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Constructing Motherhood and Daughterhood Across the Lifespan


Edited By Allison M. Alford and Michelle Miller-Day

Constructing Motherhood and Daughterhood Across the Lifespan explores the complex dynamics between mother and daughter over the lifespan. The editors believe that these vital family roles are socially and communicatively constructed, shaped, and molded as mothers and daughters navigate, respond to, and negotiate cultural and familial discourses. Aimed at undergraduate students, this timely book includes course activities and discussion questions in every chapter and a complete term syllabus to enhance a professor’s teaching, providing a smooth route for adoption as a course text. The book also builds on and contributes to the critical and theoretical research in family communication, media studies, and gender studies, delving into the nuanced communication surrounding motherhood and daughterhood in the United States.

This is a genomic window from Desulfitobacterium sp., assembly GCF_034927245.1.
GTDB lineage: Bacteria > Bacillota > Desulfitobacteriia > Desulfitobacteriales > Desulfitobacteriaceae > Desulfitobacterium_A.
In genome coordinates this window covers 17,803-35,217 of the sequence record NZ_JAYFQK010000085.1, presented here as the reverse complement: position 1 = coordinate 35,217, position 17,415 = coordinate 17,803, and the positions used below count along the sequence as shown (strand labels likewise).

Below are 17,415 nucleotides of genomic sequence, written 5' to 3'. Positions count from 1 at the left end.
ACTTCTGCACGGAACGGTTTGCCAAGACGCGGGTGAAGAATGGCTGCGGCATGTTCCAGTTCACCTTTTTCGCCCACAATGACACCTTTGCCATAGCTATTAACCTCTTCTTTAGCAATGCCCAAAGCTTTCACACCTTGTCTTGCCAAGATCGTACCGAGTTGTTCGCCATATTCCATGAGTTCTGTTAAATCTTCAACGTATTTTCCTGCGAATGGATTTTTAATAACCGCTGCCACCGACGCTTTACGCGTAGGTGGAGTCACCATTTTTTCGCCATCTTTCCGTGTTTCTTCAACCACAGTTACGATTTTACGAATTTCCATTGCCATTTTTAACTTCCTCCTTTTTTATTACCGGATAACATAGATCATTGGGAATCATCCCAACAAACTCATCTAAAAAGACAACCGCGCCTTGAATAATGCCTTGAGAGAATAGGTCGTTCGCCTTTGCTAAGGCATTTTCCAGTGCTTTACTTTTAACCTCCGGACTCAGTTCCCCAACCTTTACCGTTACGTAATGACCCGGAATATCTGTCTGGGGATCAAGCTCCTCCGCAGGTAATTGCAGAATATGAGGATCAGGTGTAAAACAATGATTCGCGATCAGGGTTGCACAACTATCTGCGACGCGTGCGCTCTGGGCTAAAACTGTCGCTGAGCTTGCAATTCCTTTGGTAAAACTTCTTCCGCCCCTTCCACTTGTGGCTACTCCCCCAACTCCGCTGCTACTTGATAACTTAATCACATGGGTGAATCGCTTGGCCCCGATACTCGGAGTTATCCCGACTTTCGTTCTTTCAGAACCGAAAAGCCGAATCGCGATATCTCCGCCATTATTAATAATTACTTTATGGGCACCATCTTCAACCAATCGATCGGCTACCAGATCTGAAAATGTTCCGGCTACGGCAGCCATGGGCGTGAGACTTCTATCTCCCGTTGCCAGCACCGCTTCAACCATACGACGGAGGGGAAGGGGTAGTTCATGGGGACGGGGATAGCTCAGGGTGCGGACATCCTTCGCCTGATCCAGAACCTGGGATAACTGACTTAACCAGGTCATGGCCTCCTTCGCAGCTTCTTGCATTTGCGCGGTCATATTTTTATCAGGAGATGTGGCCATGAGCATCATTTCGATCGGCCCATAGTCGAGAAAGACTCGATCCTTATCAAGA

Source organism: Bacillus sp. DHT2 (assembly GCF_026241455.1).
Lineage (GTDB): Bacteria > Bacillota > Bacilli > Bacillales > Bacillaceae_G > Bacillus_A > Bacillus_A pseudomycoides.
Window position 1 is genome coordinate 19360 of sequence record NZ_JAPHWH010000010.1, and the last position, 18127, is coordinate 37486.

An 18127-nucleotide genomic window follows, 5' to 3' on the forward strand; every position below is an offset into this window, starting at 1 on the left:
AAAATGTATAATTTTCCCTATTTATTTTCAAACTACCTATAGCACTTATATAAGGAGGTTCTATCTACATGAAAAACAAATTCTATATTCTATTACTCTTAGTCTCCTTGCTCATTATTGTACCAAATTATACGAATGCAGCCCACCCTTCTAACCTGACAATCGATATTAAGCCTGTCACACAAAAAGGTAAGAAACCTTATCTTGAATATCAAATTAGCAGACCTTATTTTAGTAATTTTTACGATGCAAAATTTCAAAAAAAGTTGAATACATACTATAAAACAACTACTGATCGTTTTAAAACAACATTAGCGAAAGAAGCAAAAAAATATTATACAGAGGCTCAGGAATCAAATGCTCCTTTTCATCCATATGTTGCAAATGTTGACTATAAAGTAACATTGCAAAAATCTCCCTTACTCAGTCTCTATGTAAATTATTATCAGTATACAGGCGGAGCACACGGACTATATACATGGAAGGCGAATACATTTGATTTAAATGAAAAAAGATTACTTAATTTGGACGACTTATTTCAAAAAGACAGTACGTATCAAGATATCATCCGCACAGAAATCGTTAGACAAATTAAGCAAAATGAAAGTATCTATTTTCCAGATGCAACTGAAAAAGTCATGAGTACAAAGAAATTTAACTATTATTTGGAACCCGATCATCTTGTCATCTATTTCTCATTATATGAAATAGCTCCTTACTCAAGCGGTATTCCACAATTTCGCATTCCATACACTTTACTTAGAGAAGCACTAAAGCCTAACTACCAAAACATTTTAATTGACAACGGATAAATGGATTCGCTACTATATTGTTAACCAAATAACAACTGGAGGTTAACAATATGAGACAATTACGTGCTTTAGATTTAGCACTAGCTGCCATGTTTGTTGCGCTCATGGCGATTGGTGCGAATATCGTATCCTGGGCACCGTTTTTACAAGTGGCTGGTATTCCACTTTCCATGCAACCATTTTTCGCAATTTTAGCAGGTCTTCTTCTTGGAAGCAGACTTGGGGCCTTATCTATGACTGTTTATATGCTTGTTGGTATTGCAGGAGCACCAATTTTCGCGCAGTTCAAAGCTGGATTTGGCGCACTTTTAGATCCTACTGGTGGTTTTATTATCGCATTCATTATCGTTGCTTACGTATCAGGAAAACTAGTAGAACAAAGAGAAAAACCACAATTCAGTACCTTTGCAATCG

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Chapter Five: Memorable Moments: Turning Points in the Mother-Daughter Relationship from Childhood to Mid-Life (Michelle Miller-Day)


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Memorable Moments

Turning Points in the Mother-Daughter Relationship from Childhood to Mid-Life


Thinking back through my lifetime and the memories I have of my relationship with my mother, I can point to a handful of memorable moments that either increased or decreased my experience of intimacy in the relationship. One of my earliest memories of a memorable moment in our relationship is the time when I was five-years-old and I burned my hand on our stove. My mother was angry with me. I had expected her to care for me, comfort me, and sympathize with my pain. Instead, exhausted from spending the past week sitting by my brother’s bed in the hospital, her temper was short, and the last thing she wanted was to deal with another sick or injured child. She yelled at me, bandaged my hand, and made me go to bed. I recall lying awake and crying. Crying in pain, but also self-pity. How could she spend so much time with my brother and then when I get hurt, I get into trouble? Of course, at the age of five I did not understand that my mother was exhausted and feeling stressed about my brother’s illness. In my world, I felt neglected and betrayed. For me, this was memorable, and it decreased my feelings of closeness to my mother.

Memorable moments that occur in our relationships that serve...

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